French people went to the polls wearing face masks Sunday for the final round of municipal elections expected to yield a low voter turnout and a rebuke for the party of President Emmanuel Macron.
The opening round was held amid high contagion anxiety on March 15 just as the COVID-19 epidemic was gaining deadly momentum, but the second phase, scheduled for March 22, was put off after France went into lockdown.
Despite a record abstention rate of 55 percent, the first round yielded a decisive outcome in some 85 percent, or 30,000, French communes.
This means political power remains up for grabs Sunday in about 5,000 undecided municipal councils including the key centres of Paris, Lyon, Toulouse, and Strasbourg.
Some 16.5 million people are registered to cast a ballot, with those turning out required to wear a face mask and urged to bring their own pens to minimise coronavirus contagion risk.
Analysts expect the election will confirm that Macron’s centrist Republic on the Move (LREM) party — founded by the president ahead of his 2017 election win — has failed to gain a strong foothold at local level.
The party made lacklustre showings in March — notably in Paris where Macron’s candidate, former health minister Agnes Buzyn, came third.
Socialist mayor Anne Hidalgo is forecast to hold on to the capital in Sunday’s vote.
With a death toll approaching 30,000, France has been badly hit by the coronavirus pandemic.
The country went into lockdown on March 17 — two days after the first election round.
Most restrictions have now been eased, but there is widespread anger at the government over shortages of protective equipment, including face masks, in the early stages of the pandemic.
– Cabinet reshuffle? –
During the outbreak, Prime Minister Edouard Philippe — an unshowy technocratic — saw his popularity rise to a level higher than that of Macron, who critics say is a president of the rich, out of touch with ordinary people
Paris is buzzing with speculation that a poor showing by the LREM Sunday could see Macron announce a major cabinet reshuffle, possibly axing Philippe, who campaigned to be mayor of the Normandy port city of Le Havre.
Holding two executive posts is allowed under French law.
“Although Macron has done a pretty good job of managing COVID-19, he has not been rewarded by his public,” said Mujtaba Rahman, Europe managing director for the Eurasia Group risk consultancy.
“A new prime minister, probably further to the left, would allow Macron to claim he is delivering on his promise to ensure the ‘second act’ of his presidency takes note of failings revealed by his handling of the COVID-19 crisis.”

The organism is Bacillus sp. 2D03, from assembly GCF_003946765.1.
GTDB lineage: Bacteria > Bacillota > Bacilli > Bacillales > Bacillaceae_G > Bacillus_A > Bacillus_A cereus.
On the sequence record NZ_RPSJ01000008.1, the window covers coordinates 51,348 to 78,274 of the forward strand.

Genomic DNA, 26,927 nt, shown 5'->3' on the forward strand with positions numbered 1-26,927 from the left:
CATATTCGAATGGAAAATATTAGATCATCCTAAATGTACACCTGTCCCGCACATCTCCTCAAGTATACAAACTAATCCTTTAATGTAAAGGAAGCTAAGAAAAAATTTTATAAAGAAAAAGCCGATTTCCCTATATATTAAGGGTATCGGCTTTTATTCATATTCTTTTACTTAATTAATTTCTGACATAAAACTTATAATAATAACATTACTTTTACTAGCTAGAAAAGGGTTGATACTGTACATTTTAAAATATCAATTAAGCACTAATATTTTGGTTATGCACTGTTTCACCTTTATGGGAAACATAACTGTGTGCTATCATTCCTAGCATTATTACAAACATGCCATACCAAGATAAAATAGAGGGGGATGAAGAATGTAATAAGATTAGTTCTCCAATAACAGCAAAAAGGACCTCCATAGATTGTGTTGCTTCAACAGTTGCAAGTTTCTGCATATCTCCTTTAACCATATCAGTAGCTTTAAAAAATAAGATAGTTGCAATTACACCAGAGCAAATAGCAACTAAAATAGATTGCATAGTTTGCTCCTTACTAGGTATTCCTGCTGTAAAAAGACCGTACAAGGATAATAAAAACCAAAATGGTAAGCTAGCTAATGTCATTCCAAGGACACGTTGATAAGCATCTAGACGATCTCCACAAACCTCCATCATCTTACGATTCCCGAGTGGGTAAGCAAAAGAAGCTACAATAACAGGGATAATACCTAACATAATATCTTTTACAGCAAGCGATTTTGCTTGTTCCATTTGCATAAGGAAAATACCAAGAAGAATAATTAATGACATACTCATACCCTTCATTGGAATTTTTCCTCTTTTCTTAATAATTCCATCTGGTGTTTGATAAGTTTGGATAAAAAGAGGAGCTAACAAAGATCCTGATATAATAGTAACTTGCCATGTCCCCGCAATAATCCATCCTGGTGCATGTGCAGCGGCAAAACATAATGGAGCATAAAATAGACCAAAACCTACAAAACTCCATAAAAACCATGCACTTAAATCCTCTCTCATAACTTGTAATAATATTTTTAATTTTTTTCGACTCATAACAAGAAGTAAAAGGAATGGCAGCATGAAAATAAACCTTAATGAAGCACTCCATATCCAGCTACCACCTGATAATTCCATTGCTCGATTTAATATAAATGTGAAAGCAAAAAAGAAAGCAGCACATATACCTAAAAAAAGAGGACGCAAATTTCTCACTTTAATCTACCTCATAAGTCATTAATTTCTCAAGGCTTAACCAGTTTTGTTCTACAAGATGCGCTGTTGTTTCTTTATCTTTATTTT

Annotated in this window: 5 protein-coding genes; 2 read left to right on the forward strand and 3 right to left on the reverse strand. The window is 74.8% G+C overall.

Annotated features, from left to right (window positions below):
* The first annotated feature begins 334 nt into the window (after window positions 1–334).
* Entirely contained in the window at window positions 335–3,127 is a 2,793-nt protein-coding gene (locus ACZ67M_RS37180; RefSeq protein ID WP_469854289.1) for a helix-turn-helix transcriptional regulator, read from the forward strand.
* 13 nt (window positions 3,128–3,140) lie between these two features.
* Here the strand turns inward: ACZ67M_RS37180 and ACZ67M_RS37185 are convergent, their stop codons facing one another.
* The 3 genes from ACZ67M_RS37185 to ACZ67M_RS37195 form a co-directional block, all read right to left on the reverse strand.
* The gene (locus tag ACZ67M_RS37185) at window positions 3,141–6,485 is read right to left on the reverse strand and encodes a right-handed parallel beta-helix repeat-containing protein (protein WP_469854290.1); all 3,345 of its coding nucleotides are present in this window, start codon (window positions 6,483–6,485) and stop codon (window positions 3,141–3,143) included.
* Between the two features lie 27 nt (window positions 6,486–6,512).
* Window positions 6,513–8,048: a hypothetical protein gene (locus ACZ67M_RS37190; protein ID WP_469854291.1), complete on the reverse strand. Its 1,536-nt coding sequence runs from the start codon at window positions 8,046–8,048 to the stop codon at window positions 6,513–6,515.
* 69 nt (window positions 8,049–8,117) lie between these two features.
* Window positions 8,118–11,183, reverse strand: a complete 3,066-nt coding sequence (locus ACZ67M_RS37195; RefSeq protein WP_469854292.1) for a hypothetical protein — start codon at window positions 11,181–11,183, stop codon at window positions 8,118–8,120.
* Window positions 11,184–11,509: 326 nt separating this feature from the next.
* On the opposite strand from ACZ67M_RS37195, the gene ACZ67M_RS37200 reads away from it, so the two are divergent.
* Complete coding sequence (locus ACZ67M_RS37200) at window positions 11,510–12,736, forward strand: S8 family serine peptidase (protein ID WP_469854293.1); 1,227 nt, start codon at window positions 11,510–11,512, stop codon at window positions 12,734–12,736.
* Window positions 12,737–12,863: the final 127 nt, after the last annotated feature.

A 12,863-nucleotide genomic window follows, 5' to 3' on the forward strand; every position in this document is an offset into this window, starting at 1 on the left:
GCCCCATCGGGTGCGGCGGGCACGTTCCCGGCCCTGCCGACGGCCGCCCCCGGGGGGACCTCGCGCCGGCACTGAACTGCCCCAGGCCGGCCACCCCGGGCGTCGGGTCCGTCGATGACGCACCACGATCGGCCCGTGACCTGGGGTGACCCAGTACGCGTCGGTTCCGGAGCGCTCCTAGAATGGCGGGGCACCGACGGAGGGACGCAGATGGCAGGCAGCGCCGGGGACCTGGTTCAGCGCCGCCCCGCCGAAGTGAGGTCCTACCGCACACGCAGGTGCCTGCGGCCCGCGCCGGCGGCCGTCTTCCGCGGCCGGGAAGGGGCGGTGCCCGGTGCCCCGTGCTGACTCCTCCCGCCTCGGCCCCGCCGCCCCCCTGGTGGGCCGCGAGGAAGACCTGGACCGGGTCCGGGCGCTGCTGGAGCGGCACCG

With 22 months to go to the next presidential election, “Macron is also tempted to make the change because of Philippe’s soaring popularity,” Rahman said.
Macron’s main challenger at a national level is far-right leader Marine Le Pen of the National Rally (RN).
A poll by Harris Interactive Epoka on Friday showed that 44 percent of respondents had a favourable opinion of Macron but 51 percent were positive on Philippe, a jump of 13 points for the premier in a few months.
“There will not be any significant conquests for LREM,” said Emmanuel Riviere, a pollster with the Kantar Centre on the Future of Europe.
“This will deprive the ruling party of a territorial anchor that it could have depended on in future elections,” he said.
Despite an abysmal performance in the last presidential elections, France’s Socialists are expected to keep key regional centres, including Paris, where three women are vying for the top job.
– No vote in Guiana –
There will also be close attention on the green Europe Ecology – The Greens (EELV) party, which has its eye on the Alpine hub of Grenoble as well as Strasbourg and Lyon.
In Marseille, leftist Michele Rubirola hopes to cause a sensation by taking France’s second city from the right after a quarter of a century of control.
For Le Pen’s RN, the big prize would be the southeastern city of Perpignan, which could become the stage for the first far-right takeover of a city of more than 100,000 inhabitants since Toulon in 1995.
The only region of France where the vote is not taking place is the overseas territory of Guiana in South America, where the pandemic is still deemed too active to proceed with the vote.
The London statue of British wartime leader Winston Churchill that was controversially boxed up after anti-racism protests will be uncovered for a visit by French President Emmanuel Macron, the mayor’s office said Wednesday.
“The covering around the Winston Churchill statue will be removed for the visit of President Macron to London,” said a spokesman for mayor Sadiq Khan.
Other monuments to Nelson Mandela and Mahatma Gandhi, and the Cenotaph war memorial were covered up in the wake of protests at the death of George Floyd during a police arrest in the United States.
The protection was put in place before a counter-demonstration last weekend, which saw far-right protesters fight running battles with the police.
Churchill’s statue became a target when it was daubed with graffiti branding him a racist because of his policies at the time of a 1943 famine in the Indian state of Bengal that left millions dead.
The Cenotaph was also targeted.
The boards around the Cenotaph were taken down on Monday but the coverings around the statues of Mandela and Gandhi will stay in place “under review”, said Khan’s office.
Macron’s visit coincides with the 80th anniversary of General Charles de Gaulle’s appeal to the French people, calling on them to resist the German World War II occupation of France.